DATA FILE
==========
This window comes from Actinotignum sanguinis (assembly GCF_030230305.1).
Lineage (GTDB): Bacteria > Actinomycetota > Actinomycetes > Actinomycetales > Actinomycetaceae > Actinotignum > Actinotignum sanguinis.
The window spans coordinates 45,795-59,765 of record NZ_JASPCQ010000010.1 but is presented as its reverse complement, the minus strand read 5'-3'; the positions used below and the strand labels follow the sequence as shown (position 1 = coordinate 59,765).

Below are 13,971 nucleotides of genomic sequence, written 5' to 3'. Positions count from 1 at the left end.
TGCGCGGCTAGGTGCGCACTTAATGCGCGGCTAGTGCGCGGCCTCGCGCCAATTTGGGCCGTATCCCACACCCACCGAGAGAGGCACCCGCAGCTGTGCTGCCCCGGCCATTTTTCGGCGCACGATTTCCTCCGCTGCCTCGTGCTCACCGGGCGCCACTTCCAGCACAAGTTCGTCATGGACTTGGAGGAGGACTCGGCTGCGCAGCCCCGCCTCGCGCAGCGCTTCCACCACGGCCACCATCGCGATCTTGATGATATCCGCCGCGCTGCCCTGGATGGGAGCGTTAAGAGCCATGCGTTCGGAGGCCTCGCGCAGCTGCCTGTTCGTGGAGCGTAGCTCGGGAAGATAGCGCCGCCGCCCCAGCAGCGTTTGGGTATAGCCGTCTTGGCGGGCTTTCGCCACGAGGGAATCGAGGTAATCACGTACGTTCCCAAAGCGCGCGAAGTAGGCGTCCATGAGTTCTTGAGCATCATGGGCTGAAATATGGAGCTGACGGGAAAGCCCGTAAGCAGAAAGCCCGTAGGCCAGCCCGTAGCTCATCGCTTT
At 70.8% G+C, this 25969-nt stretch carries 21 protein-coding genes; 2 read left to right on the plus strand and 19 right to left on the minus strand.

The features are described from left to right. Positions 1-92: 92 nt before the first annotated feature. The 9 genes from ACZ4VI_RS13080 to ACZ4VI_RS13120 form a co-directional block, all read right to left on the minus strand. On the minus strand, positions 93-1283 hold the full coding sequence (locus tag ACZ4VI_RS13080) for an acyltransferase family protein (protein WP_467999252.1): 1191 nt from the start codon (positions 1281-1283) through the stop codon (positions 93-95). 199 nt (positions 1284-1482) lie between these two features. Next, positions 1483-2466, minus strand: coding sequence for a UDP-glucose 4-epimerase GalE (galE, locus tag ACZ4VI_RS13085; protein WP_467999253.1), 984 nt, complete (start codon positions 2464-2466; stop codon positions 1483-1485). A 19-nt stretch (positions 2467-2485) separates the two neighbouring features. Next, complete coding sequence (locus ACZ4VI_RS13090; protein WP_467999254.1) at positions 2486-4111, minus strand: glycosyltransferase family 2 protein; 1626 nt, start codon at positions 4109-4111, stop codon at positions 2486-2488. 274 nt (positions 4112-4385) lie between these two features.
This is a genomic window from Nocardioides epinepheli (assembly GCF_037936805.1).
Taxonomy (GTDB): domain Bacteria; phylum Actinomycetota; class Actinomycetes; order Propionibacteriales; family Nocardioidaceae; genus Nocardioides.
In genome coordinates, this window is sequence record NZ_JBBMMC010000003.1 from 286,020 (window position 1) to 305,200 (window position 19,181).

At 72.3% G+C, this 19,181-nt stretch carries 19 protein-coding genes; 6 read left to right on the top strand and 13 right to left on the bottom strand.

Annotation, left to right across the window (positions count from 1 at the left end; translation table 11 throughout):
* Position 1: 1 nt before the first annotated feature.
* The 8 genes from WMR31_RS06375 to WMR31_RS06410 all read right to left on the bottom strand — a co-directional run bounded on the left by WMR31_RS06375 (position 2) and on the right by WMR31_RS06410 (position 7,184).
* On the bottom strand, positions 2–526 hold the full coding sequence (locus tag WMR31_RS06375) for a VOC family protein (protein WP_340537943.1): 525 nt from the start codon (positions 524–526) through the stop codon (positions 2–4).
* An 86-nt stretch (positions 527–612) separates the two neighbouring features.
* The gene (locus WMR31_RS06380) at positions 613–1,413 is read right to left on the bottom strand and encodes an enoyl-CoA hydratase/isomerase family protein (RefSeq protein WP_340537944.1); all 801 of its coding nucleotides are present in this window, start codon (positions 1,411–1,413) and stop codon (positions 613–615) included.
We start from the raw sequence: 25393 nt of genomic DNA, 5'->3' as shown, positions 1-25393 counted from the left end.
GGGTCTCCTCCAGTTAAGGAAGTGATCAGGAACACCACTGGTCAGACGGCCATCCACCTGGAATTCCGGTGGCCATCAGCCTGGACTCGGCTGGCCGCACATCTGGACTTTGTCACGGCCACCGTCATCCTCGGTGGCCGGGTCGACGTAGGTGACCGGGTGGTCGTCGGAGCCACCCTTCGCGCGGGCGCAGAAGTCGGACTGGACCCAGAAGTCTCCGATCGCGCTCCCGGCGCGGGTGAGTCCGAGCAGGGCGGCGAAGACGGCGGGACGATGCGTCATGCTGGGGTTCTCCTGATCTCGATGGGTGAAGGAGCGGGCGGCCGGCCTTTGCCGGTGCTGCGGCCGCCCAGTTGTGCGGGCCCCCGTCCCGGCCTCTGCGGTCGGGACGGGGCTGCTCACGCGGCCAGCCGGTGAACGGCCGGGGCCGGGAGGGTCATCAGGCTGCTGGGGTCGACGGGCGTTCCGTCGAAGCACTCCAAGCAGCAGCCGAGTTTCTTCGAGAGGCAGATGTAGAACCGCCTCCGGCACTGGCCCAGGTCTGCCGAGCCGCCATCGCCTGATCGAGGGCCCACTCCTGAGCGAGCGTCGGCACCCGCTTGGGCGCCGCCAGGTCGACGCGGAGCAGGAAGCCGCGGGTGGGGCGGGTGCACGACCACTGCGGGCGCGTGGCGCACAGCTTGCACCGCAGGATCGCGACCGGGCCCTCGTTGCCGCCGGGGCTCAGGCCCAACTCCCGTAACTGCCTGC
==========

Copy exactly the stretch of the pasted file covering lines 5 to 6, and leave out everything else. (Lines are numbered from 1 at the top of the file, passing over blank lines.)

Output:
TGCGCGGCTAGGTGCGCACTTAATGCGCGGCTAGTGCGCGGCCTCGCGCCAATTTGGGCCGTATCCCACACCCACCGAGAGAGGCACCCGCAGCTGTGCTGCCCCGGCCATTTTTCGGCGCACGATTTCCTCCGCTGCCTCGTGCTCACCGGGCGCCACTTCCAGCACAAGTTCGTCATGGACTTGGAGGAGGACTCGGCTGCGCAGCCCCGCCTCGCGCAGCGCTTCCACCACGGCCACCATCGCGATCTTGATGATATCCGCCGCGCTGCCCTGGATGGGAGCGTTAAGAGCCATGCGTTCGGAGGCCTCGCGCAGCTGCCTGTTCGTGGAGCGTAGCTCGGGAAGATAGCGCCGCCGCCCCAGCAGCGTTTGGGTATAGCCGTCTTGGCGGGCTTTCGCCACGAGGGAATCGAGGTAATCACGTACGTTCCCAAAGCGCGCGAAGTAGGCGTCCATGAGTTCTTGAGCATCATGGGCTGAAATATGGAGCTGACGGGAAAGCCCGTAAGCAGAAAGCCCGTAGGCCAGCCCGTAGCTCATCGCTTT
At 70.8% G+C, this 25969-nt stretch carries 21 protein-coding genes; 2 read left to right on the plus strand and 19 right to left on the minus strand.